The post-election economy

As we saw last week, the third general election since 2015 ended in a decisive victory for the Conservative Party, which now has a very solid majority in the House of Commons. The majority of the remainer Conservatives were ejected before the election, leaving Mr Johnson with a united party supporting his dealings with Brussels. He will no longer need to arrange coalitions of unlikely bedfellows to get anything through Parliament, and probably has exactly the negotiating hand he wanted.

But at Continuum we are looking at what it might mean for your money.

A pre-Brexit boost

The financial world felt that the result was good news. Shares and the pound both rallied as soon as the financial markets opened last Friday. Many UK companies surged in value in the biggest day’s trading volumes in two and a half years.

The FTSE 100 index of blue-chip stocks closed 79 points higher at 7353 points, its highest point since the end of November. That was a 1.1% gain while the FTSE 250, which has a greater focus on domestic businesses, saw gains of more than 5%.

Digging into the figures, it looks as though housebuilders, utilities and banks all enjoyed particularly dramatic rallies, with investors seeing a brighter future for the economy.

This is of course good news, if you are an investor with the right spread of shares in your portfolio. A cynic might suggest that this pre-Brexit boost has more to do with relief that a Labour victory, and consequent re-nationalisation, significant spending plans – and potentially more Brexit indecision – has gone away.

The hope seems to be that the UK economy will pick up as the threat of a disorderly Brexit reduces.  But it could be what actually happens over the next few weeks and months which will have the real impact.

The UK is almost certain to leave the EU by 31st January, according to Boris Johnson’s campaign promises. Markets were broadly happy with his proposed deal before the election was called.  Now he has the mandate and personal authority to deliver it.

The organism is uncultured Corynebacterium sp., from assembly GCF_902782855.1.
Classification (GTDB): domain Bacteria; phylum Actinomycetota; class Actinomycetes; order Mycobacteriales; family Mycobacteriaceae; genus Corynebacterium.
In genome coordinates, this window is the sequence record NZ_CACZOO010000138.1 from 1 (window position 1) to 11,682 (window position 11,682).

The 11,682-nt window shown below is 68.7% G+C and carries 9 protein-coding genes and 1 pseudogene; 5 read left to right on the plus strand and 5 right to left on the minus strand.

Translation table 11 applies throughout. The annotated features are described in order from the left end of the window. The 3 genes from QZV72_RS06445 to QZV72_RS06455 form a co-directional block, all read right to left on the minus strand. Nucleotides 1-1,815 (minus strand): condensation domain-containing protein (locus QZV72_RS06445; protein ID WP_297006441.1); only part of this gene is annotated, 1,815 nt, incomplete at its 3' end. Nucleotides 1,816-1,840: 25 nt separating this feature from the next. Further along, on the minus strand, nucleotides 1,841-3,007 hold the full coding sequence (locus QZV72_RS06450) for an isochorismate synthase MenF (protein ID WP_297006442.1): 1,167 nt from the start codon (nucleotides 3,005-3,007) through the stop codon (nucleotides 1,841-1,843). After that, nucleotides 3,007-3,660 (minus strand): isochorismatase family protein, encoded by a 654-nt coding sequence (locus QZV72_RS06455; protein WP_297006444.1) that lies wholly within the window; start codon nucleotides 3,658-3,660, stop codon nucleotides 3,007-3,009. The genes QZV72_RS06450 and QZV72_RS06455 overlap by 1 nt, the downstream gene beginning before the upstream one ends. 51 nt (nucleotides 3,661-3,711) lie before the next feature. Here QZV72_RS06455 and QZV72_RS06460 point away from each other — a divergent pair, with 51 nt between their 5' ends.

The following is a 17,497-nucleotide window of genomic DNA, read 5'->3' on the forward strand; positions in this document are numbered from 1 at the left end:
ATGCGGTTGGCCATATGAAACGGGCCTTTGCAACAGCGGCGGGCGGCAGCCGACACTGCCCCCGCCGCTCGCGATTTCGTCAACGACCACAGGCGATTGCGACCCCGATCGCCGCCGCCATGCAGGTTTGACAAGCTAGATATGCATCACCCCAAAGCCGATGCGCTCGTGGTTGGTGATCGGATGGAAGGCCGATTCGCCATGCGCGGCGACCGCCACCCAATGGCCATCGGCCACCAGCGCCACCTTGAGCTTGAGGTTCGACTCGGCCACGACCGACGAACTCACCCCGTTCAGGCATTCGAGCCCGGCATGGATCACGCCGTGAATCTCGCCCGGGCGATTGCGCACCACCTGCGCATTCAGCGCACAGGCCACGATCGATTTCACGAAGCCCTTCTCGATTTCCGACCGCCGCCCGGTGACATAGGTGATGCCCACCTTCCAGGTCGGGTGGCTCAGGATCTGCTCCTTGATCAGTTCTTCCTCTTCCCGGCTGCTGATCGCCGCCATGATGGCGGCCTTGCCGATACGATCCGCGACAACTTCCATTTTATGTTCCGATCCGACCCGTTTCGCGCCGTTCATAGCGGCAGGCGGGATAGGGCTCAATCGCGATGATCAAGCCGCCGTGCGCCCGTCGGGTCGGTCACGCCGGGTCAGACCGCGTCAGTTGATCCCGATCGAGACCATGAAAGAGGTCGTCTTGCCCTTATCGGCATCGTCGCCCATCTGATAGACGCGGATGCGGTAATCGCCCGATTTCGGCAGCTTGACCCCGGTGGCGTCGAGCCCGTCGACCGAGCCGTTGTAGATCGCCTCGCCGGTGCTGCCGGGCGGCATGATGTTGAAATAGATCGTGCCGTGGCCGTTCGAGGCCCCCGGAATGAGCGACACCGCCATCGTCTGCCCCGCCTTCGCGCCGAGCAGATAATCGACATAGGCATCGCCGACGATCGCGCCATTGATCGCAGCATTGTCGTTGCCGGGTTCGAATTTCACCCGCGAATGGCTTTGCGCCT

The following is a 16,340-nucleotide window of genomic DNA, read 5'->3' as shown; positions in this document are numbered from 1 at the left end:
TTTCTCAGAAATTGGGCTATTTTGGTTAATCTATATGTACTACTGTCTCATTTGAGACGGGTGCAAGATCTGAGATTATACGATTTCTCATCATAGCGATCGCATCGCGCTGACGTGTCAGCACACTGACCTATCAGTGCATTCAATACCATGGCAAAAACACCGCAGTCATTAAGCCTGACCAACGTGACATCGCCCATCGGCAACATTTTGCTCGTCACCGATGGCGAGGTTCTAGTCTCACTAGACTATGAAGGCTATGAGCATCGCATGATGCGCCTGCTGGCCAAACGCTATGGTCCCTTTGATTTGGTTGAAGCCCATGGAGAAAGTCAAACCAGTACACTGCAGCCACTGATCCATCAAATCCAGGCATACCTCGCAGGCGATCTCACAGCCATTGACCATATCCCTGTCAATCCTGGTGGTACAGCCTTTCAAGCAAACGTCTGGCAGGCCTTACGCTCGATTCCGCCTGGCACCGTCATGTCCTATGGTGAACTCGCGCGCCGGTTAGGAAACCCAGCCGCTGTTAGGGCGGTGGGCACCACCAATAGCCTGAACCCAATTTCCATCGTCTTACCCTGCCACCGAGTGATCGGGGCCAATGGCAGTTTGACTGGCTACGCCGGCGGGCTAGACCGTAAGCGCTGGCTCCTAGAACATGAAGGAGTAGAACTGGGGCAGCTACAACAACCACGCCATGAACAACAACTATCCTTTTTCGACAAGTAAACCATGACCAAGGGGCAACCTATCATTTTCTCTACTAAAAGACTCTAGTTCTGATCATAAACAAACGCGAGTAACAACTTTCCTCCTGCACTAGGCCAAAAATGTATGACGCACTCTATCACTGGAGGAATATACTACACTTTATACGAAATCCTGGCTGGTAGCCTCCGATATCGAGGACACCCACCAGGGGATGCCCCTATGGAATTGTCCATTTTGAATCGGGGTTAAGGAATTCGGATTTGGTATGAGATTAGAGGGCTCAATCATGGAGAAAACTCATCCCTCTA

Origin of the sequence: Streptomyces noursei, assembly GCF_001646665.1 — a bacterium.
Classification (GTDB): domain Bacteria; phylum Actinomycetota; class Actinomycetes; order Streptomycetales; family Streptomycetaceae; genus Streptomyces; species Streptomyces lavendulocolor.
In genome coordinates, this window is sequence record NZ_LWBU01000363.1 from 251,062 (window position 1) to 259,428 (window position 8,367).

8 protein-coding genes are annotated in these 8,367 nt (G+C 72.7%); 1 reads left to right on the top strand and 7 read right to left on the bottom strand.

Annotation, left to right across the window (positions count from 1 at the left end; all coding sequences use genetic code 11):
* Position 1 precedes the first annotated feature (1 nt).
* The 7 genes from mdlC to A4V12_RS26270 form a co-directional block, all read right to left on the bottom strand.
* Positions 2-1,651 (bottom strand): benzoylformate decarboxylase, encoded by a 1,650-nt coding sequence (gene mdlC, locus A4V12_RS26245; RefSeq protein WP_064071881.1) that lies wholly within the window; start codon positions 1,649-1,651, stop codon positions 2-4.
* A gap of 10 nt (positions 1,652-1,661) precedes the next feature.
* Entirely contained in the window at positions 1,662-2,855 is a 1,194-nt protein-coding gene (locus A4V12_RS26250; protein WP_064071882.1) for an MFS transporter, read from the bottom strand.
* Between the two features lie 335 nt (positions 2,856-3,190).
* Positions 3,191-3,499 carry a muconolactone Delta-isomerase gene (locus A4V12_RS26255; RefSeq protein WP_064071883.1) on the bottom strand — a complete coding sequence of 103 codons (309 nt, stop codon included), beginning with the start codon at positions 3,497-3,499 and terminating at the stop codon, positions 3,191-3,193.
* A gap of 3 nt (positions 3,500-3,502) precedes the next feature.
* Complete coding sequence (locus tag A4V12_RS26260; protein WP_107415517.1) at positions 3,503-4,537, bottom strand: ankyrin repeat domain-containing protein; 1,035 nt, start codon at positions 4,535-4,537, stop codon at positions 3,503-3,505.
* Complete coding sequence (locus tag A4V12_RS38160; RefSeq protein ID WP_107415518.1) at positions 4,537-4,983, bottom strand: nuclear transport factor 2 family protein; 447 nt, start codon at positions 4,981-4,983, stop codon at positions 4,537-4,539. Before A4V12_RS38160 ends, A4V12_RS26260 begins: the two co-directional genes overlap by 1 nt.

However, we still don’t know exactly what form Brexit will take, or its effect on our personal finances.

Will there be a Brexit boom?

It looks as though the crucial factors now will be the details of Brexit as thrashed out by Mr Johnson’s team. Brexiteers have always insisted that deregulation would be the main benefit of Brexit, although the EU will continue to insist that unfettered access to the EU single market will only be possible if a ‘level playing field’ can be delivered.  Only when the future regulatory and trade environment is agreed will UK/ EU trade relations and UK/third party trade relations be fully understood.

The prospects may be positive. Lifting of political uncertainty is already luring some investors to Britain, claimed Chancellor Sajid Javid.

What about your own personal boom?

At Continuum, we believe that financial success depends less on the broader economy, than on having a sound personal investment strategy.

We want to help you build that strategy and put it to work – whatever the broader economy does. We can provide expertise and market knowledge to support your plans, and an investment portal to help you keep track on your investments.

Even more important, we can give you personal support from an expert Independent Financial Adviser. Their knowledge of the markets, and sound investment techniques could help you make the most of your money whatever the post-election future has in store.

To start planning your own financial boom, call us at Continuum now.

The information contained in this article is based on the opinion of Continuum and does not constitute financial advice or a recommendation to suitable investment strategy, you should seek independent financial advice before embarking on any course of action.

The value of investments can fall as well as rise and you may get back less than you invested.



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